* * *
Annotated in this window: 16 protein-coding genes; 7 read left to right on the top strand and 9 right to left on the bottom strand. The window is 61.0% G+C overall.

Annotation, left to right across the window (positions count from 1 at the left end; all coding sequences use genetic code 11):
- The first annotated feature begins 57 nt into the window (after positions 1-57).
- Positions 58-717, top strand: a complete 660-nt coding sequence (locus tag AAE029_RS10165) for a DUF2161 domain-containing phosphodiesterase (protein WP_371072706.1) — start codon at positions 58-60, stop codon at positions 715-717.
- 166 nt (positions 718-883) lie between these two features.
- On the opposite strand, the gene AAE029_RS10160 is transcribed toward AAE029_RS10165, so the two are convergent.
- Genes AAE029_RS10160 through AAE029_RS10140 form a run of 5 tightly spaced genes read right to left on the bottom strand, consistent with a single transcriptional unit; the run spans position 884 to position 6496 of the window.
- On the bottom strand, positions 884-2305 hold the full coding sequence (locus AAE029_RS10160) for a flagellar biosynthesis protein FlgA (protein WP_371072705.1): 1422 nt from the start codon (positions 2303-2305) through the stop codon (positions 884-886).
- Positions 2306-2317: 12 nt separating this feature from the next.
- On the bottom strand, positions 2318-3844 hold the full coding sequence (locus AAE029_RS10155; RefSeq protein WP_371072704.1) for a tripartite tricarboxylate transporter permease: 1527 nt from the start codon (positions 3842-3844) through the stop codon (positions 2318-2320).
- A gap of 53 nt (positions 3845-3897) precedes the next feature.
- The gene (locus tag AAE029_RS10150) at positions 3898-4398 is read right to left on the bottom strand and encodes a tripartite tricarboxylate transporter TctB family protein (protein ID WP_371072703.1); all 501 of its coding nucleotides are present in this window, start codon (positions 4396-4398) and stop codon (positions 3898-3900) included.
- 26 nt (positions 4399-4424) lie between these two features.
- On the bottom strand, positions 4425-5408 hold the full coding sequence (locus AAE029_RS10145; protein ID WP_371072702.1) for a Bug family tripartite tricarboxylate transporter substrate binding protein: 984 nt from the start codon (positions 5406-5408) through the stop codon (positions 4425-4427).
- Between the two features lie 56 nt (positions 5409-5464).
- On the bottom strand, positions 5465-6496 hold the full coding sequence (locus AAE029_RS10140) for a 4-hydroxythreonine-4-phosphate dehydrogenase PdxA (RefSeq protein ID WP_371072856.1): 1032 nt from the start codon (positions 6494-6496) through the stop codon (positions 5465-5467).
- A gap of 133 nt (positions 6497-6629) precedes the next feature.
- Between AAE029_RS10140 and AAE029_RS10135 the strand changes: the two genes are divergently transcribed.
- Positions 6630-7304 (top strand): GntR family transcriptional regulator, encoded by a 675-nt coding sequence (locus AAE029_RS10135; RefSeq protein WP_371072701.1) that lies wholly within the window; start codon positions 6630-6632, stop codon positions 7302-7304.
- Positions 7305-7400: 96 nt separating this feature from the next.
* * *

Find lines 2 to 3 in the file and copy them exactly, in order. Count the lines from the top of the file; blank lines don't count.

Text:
Annotation, left to right across the window (positions count from 1 at the left end; all coding sequences use genetic code 11):
- The first annotated feature begins 57 nt into the window (after positions 1-57).